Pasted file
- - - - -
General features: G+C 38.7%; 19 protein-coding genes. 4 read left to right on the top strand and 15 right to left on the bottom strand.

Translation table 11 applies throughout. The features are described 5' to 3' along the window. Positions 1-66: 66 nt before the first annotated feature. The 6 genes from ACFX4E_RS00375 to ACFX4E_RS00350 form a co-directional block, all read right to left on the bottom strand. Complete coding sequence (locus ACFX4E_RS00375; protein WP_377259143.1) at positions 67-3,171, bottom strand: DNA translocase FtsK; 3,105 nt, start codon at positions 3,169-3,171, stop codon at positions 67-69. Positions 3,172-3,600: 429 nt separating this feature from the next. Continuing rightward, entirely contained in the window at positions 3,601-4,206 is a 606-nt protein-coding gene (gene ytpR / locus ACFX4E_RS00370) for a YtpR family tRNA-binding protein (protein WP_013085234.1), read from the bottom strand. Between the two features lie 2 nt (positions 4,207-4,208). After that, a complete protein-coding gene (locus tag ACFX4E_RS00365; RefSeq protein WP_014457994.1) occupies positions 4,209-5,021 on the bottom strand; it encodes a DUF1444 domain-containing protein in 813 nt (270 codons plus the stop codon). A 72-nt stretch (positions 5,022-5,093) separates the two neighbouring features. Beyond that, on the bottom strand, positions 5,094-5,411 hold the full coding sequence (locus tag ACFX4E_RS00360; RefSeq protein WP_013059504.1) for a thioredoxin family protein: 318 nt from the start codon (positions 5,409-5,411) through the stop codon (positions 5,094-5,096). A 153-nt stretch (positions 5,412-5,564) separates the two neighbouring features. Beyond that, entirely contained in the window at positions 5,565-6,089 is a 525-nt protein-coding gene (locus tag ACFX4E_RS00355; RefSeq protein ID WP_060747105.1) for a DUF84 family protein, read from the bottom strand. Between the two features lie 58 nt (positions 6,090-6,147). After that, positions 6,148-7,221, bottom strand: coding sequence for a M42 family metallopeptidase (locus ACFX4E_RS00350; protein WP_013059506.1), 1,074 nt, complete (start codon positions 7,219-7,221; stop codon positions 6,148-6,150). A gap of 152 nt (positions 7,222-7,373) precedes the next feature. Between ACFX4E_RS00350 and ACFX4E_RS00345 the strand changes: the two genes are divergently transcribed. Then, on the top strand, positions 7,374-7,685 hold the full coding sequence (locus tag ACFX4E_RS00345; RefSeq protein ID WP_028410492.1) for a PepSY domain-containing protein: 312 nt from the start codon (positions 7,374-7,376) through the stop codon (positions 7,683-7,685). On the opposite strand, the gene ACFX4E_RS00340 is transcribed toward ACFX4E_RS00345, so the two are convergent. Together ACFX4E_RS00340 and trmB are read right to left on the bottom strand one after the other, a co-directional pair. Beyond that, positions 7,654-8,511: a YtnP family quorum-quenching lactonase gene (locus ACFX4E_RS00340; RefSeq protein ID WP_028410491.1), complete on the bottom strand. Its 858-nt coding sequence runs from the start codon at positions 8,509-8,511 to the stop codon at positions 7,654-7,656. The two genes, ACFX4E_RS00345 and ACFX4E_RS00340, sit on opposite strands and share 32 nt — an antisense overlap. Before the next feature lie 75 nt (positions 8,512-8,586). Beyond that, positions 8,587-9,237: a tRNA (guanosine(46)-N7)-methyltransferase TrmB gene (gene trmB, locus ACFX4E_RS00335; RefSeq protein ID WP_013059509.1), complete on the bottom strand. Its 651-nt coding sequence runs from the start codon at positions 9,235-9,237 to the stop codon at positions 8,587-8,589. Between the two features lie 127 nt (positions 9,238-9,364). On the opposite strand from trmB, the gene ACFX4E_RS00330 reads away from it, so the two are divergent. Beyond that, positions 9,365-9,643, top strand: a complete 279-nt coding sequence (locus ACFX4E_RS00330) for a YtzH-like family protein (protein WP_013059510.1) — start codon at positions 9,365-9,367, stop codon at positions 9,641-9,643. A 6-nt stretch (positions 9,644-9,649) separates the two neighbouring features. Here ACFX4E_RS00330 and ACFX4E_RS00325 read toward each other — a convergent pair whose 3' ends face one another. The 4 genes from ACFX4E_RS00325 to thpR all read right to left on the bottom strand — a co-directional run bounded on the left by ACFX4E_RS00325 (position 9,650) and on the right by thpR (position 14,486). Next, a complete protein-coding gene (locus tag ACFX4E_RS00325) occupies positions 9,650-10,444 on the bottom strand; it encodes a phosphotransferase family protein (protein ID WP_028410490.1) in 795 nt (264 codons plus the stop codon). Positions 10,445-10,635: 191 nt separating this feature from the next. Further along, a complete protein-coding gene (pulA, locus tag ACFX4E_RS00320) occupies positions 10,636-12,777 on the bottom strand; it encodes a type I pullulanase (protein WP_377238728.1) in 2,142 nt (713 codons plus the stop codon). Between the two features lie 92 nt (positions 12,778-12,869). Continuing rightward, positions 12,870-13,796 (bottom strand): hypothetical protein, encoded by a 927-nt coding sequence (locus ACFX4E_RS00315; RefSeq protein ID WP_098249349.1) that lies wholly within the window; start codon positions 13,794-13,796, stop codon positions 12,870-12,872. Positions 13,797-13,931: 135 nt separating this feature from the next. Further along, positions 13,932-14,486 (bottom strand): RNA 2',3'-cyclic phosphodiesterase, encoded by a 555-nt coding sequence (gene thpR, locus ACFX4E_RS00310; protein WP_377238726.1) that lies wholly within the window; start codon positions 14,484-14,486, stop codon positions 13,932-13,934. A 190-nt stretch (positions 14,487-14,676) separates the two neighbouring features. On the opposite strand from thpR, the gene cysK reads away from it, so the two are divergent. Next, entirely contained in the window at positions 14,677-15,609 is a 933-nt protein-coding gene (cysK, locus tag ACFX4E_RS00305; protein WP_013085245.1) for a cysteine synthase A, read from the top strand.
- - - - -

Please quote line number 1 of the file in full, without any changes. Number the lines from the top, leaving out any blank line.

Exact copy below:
General features: G+C 38.7%; 19 protein-coding genes. 4 read left to right on the top strand and 15 right to left on the bottom strand.